Nontuberculous mycobacteria can cause minimally symptomatic self-limiting infections to progressive and life-threatening disease of multiple organs. Several factors such as increased testing and prevalence have made this an emerging infectious disease. Multiple guidelines have been published to guide therapy, which remains difficult owing to the complexity of therapy, the potential for acquired resistance, the toxicity of treatment, and a high treatment failure rate. Given the long duration of therapy, complex multi-drug treatment regimens, and the risk of drug toxicity, therapeutic drug monitoring is an excellent method to optimize treatment. However, currently, there is little available guidance on therapeutic drug monitoring for this condition. The aim of this review is to provide information on the pharmacokinetic/pharmacodynamic targets for individual drugs used in the treatment of nontuberculous mycobacteria disease. Lacking data from randomized controlled trials, in vitro, in vivo, and clinical data were aggregated to facilitate recommendations for therapeutic drug monitoring to improve efficacy and reduce toxicity.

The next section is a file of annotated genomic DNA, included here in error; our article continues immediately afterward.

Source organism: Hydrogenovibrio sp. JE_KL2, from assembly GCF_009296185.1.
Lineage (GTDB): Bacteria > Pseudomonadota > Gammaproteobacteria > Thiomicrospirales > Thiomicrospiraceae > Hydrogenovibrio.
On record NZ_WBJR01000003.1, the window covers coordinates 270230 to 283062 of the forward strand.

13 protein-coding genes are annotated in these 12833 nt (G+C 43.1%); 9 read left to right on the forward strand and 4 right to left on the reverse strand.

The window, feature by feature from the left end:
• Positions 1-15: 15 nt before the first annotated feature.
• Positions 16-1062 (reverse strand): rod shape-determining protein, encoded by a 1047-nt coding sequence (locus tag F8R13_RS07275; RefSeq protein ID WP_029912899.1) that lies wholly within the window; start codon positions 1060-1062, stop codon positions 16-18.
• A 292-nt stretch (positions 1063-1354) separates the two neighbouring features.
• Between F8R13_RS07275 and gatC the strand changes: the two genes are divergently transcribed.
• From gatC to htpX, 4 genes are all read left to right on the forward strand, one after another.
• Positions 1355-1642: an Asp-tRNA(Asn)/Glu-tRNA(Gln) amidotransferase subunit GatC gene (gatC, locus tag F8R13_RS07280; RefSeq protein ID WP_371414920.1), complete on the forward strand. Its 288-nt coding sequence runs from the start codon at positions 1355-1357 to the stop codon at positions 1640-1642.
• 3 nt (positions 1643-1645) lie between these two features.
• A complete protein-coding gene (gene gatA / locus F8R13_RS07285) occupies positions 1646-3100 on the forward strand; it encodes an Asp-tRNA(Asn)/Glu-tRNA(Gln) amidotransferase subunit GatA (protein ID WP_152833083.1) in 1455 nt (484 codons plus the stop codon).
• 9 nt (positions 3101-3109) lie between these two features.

ASJC Scopus subject areas
- Pharmacology (medical)